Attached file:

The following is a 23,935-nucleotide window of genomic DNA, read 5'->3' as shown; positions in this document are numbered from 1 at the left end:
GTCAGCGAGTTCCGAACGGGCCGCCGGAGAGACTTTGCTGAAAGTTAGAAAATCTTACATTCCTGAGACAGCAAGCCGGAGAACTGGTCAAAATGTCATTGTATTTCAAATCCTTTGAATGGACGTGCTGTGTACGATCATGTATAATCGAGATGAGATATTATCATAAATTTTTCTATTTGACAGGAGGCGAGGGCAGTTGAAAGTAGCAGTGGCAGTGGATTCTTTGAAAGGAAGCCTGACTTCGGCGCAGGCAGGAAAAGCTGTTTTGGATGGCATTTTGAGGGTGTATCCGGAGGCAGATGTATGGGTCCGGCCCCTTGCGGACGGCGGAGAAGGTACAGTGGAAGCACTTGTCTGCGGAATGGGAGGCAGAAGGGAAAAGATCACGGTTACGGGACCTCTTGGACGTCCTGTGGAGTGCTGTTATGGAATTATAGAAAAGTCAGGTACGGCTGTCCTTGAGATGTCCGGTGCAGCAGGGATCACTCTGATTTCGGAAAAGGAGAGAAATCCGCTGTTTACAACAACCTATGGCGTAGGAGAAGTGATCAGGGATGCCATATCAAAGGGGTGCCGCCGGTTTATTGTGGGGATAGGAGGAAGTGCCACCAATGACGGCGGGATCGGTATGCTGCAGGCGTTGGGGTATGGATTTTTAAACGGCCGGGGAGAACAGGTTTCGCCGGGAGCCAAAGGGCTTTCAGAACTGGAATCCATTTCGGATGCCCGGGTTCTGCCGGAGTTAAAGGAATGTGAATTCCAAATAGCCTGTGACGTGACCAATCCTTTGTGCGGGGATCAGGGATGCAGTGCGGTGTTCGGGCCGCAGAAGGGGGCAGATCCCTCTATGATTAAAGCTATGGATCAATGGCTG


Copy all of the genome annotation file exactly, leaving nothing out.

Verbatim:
The following is a 23,935-nucleotide window of genomic DNA, read 5'->3' as shown; positions in this document are numbered from 1 at the left end:
GTCAGCGAGTTCCGAACGGGCCGCCGGAGAGACTTTGCTGAAAGTTAGAAAATCTTACATTCCTGAGACAGCAAGCCGGAGAACTGGTCAAAATGTCATTGTATTTCAAATCCTTTGAATGGACGTGCTGTGTACGATCATGTATAATCGAGATGAGATATTATCATAAATTTTTCTATTTGACAGGAGGCGAGGGCAGTTGAAAGTAGCAGTGGCAGTGGATTCTTTGAAAGGAAGCCTGACTTCGGCGCAGGCAGGAAAAGCTGTTTTGGATGGCATTTTGAGGGTGTATCCGGAGGCAGATGTATGGGTCCGGCCCCTTGCGGACGGCGGAGAAGGTACAGTGGAAGCACTTGTCTGCGGAATGGGAGGCAGAAGGGAAAAGATCACGGTTACGGGACCTCTTGGACGTCCTGTGGAGTGCTGTTATGGAATTATAGAAAAGTCAGGTACGGCTGTCCTTGAGATGTCCGGTGCAGCAGGGATCACTCTGATTTCGGAAAAGGAGAGAAATCCGCTGTTTACAACAACCTATGGCGTAGGAGAAGTGATCAGGGATGCCATATCAAAGGGGTGCCGCCGGTTTATTGTGGGGATAGGAGGAAGTGCCACCAATGACGGCGGGATCGGTATGCTGCAGGCGTTGGGGTATGGATTTTTAAACGGCCGGGGAGAACAGGTTTCGCCGGGAGCCAAAGGGCTTTCAGAACTGGAATCCATTTCGGATGCCCGGGTTCTGCCGGAGTTAAAGGAATGTGAATTCCAAATAGCCTGTGACGTGACCAATCCTTTGTGCGGGGATCAGGGATGCAGTGCGGTGTTCGGGCCGCAGAAGGGGGCAGATCCCTCTATGATTAAAGCTATGGATCAATGGCTG